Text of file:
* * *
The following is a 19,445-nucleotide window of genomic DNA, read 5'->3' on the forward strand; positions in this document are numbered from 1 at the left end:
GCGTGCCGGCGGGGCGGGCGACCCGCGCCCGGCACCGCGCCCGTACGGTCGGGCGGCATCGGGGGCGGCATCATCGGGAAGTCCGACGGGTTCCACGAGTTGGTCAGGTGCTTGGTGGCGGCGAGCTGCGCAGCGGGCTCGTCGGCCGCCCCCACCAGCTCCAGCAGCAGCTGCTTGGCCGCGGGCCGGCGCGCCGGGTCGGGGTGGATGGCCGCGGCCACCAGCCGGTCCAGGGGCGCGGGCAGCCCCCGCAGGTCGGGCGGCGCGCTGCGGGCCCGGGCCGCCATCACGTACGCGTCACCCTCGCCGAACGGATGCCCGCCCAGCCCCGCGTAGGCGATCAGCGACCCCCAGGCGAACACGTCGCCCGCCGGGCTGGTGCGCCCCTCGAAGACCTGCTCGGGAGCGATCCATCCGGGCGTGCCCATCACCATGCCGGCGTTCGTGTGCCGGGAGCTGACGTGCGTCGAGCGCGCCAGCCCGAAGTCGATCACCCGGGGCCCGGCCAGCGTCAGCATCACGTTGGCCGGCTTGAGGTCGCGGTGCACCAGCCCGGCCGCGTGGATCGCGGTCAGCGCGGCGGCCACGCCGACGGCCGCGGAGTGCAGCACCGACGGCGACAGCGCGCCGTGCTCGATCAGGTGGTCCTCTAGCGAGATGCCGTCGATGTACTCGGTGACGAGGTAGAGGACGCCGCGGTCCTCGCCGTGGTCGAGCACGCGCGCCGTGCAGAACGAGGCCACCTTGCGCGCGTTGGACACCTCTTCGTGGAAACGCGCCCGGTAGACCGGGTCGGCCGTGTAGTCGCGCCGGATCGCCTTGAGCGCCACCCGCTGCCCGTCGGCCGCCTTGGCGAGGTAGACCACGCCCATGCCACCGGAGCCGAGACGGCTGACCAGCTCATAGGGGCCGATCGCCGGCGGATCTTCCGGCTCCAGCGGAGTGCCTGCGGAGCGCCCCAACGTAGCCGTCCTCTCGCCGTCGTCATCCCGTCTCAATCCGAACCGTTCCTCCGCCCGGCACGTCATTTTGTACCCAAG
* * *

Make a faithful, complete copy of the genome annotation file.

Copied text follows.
The following is a 19,445-nucleotide window of genomic DNA, read 5'->3' on the forward strand; positions in this document are numbered from 1 at the left end:
GCGTGCCGGCGGGGCGGGCGACCCGCGCCCGGCACCGCGCCCGTACGGTCGGGCGGCATCGGGGGCGGCATCATCGGGAAGTCCGACGGGTTCCACGAGTTGGTCAGGTGCTTGGTGGCGGCGAGCTGCGCAGCGGGCTCGTCGGCCGCCCCCACCAGCTCCAGCAGCAGCTGCTTGGCCGCGGGCCGGCGCGCCGGGTCGGGGTGGATGGCCGCGGCCACCAGCCGGTCCAGGGGCGCGGGCAGCCCCCGCAGGTCGGGCGGCGCGCTGCGGGCCCGGGCCGCCATCACGTACGCGTCACCCTCGCCGAACGGATGCCCGCCCAGCCCCGCGTAGGCGATCAGCGACCCCCAGGCGAACACGTCGCCCGCCGGGCTGGTGCGCCCCTCGAAGACCTGCTCGGGAGCGATCCATCCGGGCGTGCCCATCACCATGCCGGCGTTCGTGTGCCGGGAGCTGACGTGCGTCGAGCGCGCCAGCCCGAAGTCGATCACCCGGGGCCCGGCCAGCGTCAGCATCACGTTGGCCGGCTTGAGGTCGCGGTGCACCAGCCCGGCCGCGTGGATCGCGGTCAGCGCGGCGGCCACGCCGACGGCCGCGGAGTGCAGCACCGACGGCGACAGCGCGCCGTGCTCGATCAGGTGGTCCTCTAGCGAGATGCCGTCGATGTACTCGGTGACGAGGTAGAGGACGCCGCGGTCCTCGCCGTGGTCGAGCACGCGCGCCGTGCAGAACGAGGCCACCTTGCGCGCGTTGGACACCTCTTCGTGGAAACGCGCCCGGTAGACCGGGTCGGCCGTGTAGTCGCGCCGGATCGCCTTGAGCGCCACCCGCTGCCCGTCGGCCGCCTTGGCGAGGTAGACCACGCCCATGCCACCGGAGCCGAGACGGCTGACCAGCTCATAGGGGCCGATCGCCGGCGGATCTTCCGGCTCCAGCGGAGTGCCTGCGGAGCGCCCCAACGTAGCCGTCCTCTCGCCGTCGTCATCCCGTCTCAATCCGAACCGTTCCTCCGCCCGGCACGTCATTTTGTACCCAAG